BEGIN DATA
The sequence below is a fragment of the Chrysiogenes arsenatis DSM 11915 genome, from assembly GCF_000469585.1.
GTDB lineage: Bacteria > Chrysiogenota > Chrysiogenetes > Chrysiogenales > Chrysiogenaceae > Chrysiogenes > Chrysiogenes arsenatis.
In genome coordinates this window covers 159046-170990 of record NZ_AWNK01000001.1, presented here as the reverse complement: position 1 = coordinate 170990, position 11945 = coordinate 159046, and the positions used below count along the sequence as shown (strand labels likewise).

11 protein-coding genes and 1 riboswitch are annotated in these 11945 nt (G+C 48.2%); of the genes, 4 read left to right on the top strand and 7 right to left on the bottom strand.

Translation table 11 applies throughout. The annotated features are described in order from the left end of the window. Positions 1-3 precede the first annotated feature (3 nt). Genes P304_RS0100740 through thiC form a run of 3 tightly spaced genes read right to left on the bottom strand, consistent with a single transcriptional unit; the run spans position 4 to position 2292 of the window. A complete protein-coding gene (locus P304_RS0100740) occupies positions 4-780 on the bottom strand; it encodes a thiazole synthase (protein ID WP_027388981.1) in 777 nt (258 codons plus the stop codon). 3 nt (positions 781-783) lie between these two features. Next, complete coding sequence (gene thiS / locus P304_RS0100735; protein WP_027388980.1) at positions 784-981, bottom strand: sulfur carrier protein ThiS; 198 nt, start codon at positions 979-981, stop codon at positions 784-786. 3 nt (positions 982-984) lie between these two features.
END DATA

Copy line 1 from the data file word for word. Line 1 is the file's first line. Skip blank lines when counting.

The sequence below is a fragment of the Chrysiogenes arsenatis DSM 11915 genome, from assembly GCF_000469585.1.